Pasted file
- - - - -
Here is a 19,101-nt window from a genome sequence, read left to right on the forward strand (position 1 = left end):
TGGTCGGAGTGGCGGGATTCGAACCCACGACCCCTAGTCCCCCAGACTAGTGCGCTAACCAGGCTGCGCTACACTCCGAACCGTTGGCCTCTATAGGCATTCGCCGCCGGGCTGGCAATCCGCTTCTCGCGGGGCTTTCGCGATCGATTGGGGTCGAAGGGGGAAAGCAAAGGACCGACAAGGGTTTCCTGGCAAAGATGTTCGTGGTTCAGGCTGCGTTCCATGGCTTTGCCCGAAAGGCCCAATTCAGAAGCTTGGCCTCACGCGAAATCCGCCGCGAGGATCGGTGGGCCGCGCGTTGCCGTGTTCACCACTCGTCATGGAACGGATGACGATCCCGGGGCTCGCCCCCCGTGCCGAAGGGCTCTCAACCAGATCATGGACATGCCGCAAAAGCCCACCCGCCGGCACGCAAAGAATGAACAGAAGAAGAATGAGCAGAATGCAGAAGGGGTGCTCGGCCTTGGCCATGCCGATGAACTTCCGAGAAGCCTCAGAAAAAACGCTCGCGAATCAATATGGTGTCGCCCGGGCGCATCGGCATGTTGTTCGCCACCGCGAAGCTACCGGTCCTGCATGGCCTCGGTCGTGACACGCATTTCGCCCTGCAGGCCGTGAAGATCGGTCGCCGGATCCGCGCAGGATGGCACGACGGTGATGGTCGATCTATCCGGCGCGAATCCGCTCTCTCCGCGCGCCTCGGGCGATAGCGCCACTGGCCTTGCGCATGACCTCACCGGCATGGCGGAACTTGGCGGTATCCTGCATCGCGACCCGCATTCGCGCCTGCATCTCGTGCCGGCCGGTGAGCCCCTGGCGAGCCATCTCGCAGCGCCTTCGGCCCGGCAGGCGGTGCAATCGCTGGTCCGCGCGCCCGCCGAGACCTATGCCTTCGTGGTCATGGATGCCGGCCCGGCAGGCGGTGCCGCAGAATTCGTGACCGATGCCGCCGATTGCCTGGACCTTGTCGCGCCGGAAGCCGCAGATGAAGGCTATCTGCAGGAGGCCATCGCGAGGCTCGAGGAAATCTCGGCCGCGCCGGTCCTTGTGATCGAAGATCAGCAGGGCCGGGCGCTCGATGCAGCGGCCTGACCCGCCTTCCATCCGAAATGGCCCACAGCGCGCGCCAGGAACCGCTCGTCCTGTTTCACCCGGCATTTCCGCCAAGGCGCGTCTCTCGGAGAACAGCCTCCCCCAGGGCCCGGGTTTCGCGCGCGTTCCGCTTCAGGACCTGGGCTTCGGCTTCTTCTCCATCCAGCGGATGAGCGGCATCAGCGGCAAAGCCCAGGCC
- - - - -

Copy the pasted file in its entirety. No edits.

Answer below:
Here is a 19,101-nt window from a genome sequence, read left to right on the forward strand (position 1 = left end):
TGGTCGGAGTGGCGGGATTCGAACCCACGACCCCTAGTCCCCCAGACTAGTGCGCTAACCAGGCTGCGCTACACTCCGAACCGTTGGCCTCTATAGGCATTCGCCGCCGGGCTGGCAATCCGCTTCTCGCGGGGCTTTCGCGATCGATTGGGGTCGAAGGGGGAAAGCAAAGGACCGACAAGGGTTTCCTGGCAAAGATGTTCGTGGTTCAGGCTGCGTTCCATGGCTTTGCCCGAAAGGCCCAATTCAGAAGCTTGGCCTCACGCGAAATCCGCCGCGAGGATCGGTGGGCCGCGCGTTGCCGTGTTCACCACTCGTCATGGAACGGATGACGATCCCGGGGCTCGCCCCCCGTGCCGAAGGGCTCTCAACCAGATCATGGACATGCCGCAAAAGCCCACCCGCCGGCACGCAAAGAATGAACAGAAGAAGAATGAGCAGAATGCAGAAGGGGTGCTCGGCCTTGGCCATGCCGATGAACTTCCGAGAAGCCTCAGAAAAAACGCTCGCGAATCAATATGGTGTCGCCCGGGCGCATCGGCATGTTGTTCGCCACCGCGAAGCTACCGGTCCTGCATGGCCTCGGTCGTGACACGCATTTCGCCCTGCAGGCCGTGAAGATCGGTCGCCGGATCCGCGCAGGATGGCACGACGGTGATGGTCGATCTATCCGGCGCGAATCCGCTCTCTCCGCGCGCCTCGGGCGATAGCGCCACTGGCCTTGCGCATGACCTCACCGGCATGGCGGAACTTGGCGGTATCCTGCATCGCGACCCGCATTCGCGCCTGCATCTCGTGCCGGCCGGTGAGCCCCTGGCGAGCCATCTCGCAGCGCCTTCGGCCCGGCAGGCGGTGCAATCGCTGGTCCGCGCGCCCGCCGAGACCTATGCCTTCGTGGTCATGGATGCCGGCCCGGCAGGCGGTGCCGCAGAATTCGTGACCGATGCCGCCGATTGCCTGGACCTTGTCGCGCCGGAAGCCGCAGATGAAGGCTATCTGCAGGAGGCCATCGCGAGGCTCGAGGAAATCTCGGCCGCGCCGGTCCTTGTGATCGAAGATCAGCAGGGCCGGGCGCTCGATGCAGCGGCCTGACCCGCCTTCCATCCGAAATGGCCCACAGCGCGCGCCAGGAACCGCTCGTCCTGTTTCACCCGGCATTTCCGCCAAGGCGCGTCTCTCGGAGAACAGCCTCCCCCAGGGCCCGGGTTTCGCGCGCGTTCCGCTTCAGGACCTGGGCTTCGGCTTCTTCTCCATCCAGCGGATGAGCGGCATCAGCGGCAAAGCCCAGGCC